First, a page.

TWO things of note occur in Newcastle, near Sydney, in 1989: the city experiences a magnitude 5.6 earthquake that damages 50,000 buildings and cost $4 billion in repairs, and Australia’s first locally built Antarctic icebreaker, Aurora Australis, is launched.
It isn’t exactly an easy birth. Early in the process engineers at Carrington Slipways discover inconsistencies in plans supplied by renowned Finnish shipyard Wärtsilä Marine: ducts do not join up, services overlap, pipes are forced to compete for the same bulkhead space. With patience and ingenuity the team forges ahead – only to have production derailed again shortly thereafter when Wärtsilä enters bankruptcy.
Despite these hurdles Aurora Australis is completed on time in 1990 and delivered to operator P&O Polar on behalf of the Australian Government.
Fitted with 133 berths, it incorporates an array of laboratories, hull-mounted oceanographic sensors, a central data-logging system, a commercial-sized trawl net, finer sampling nets, a conference facility, a photographic darkroom and a surgery. It is the most sophisticated vessel ever used by the Australian National Antarctic Research Expedition.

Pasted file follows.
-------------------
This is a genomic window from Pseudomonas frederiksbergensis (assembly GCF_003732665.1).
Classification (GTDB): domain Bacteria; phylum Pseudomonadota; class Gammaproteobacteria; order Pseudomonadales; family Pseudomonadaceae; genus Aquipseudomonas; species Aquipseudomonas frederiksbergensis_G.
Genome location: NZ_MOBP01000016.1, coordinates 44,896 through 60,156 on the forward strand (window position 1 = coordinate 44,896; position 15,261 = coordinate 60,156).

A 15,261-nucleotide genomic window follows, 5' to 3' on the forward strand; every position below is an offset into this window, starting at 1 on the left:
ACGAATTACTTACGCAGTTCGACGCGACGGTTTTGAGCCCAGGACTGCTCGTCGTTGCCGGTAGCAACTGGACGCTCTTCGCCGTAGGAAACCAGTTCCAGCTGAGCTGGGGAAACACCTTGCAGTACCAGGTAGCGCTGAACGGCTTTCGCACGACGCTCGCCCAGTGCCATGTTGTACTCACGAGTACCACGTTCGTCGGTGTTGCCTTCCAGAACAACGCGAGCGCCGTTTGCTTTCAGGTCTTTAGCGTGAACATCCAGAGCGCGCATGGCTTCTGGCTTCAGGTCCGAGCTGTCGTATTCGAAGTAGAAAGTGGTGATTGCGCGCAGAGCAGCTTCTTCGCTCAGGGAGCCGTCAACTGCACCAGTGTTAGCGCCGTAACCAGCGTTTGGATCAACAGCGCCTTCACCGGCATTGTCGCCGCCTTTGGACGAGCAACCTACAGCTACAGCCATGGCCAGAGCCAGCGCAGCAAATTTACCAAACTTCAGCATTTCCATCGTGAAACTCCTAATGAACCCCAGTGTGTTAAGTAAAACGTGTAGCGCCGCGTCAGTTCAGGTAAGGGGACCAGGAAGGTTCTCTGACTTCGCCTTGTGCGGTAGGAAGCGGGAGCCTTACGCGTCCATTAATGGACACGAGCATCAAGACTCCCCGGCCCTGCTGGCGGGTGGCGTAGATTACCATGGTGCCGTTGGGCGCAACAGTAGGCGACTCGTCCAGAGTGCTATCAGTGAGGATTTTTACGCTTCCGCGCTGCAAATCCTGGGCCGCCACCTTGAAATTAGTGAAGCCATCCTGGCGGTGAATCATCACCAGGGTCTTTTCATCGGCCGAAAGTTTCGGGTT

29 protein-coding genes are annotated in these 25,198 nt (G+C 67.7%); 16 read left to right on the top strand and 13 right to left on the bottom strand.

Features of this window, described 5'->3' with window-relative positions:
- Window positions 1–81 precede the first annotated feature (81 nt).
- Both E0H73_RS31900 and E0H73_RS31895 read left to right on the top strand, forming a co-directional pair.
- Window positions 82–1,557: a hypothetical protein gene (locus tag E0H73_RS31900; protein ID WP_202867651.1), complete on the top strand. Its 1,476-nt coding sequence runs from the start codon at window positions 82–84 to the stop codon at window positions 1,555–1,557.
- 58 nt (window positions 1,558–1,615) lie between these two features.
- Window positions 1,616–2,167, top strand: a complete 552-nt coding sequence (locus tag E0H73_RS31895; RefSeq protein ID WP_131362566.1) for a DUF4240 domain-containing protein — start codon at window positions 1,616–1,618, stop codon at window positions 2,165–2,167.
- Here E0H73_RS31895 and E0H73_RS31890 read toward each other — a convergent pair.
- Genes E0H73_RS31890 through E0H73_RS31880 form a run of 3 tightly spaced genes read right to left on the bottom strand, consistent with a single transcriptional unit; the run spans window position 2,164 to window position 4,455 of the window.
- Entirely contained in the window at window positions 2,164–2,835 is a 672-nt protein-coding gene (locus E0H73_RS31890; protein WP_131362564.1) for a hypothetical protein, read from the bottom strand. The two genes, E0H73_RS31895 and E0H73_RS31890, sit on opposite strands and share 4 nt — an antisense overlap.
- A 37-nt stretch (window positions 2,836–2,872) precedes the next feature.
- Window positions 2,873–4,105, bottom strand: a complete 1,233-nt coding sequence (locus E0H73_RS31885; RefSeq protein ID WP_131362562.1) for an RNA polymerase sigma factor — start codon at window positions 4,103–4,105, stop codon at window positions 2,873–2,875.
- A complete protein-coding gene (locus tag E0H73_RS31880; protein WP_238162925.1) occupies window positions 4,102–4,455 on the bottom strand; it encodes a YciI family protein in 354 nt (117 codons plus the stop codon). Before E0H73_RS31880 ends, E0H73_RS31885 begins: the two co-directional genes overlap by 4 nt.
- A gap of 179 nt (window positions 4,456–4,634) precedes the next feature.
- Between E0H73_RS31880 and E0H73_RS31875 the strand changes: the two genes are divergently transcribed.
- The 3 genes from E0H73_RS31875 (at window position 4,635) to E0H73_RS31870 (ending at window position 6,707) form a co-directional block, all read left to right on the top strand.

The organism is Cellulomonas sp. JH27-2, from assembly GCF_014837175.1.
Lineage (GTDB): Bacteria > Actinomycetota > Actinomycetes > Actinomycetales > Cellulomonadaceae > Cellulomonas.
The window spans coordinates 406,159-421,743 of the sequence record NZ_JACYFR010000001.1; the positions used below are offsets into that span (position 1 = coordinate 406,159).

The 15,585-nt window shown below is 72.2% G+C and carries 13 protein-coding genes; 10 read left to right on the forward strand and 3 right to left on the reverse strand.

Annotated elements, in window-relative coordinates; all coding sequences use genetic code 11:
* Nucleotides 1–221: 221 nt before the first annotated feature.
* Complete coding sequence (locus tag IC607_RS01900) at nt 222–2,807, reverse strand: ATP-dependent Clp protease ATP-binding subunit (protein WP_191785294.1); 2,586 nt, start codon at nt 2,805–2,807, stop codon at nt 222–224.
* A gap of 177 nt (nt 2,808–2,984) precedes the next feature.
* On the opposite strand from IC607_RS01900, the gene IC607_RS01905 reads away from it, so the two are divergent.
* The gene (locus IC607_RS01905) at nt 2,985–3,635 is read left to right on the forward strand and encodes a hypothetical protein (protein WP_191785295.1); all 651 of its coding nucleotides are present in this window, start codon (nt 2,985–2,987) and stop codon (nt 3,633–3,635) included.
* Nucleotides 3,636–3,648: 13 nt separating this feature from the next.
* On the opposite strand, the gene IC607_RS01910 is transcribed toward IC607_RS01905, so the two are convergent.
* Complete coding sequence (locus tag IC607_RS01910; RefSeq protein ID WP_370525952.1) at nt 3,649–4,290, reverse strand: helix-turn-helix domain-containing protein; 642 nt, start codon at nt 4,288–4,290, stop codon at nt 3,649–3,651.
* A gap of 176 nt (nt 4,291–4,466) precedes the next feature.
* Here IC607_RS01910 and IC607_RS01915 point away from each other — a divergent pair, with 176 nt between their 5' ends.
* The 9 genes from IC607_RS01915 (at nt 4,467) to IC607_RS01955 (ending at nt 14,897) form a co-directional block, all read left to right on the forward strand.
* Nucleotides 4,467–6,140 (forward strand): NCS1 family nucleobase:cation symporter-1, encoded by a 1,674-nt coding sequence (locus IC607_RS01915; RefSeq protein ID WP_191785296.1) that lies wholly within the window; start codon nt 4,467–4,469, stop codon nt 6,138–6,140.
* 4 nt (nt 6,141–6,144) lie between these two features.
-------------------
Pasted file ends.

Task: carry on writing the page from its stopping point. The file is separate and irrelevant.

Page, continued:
Its first voyage of significance is to Australia’s three stations on the edge of the continent itself (Casey, Mawson and Davis), combining on the brand-new ship both new personnel and new systems – a recipe for certain frustration if not complete disaster.
This is the start of a 30-year career during which Aurora Australis survives fires, besetment, breakdowns, a grounding, illness and injuries, and the failure of key pieces of scientific monitoring and recording equipment, all while making a priceless contribution to Antarctic research. Presented in biographical style, Through Ice & Fire records the highlights and lowlights of three decades of sailing in one of the world’s harshest environments and pays tribute to the people who populate the ship through until its retirement in Hobart at the end of the 2019–20 summer season.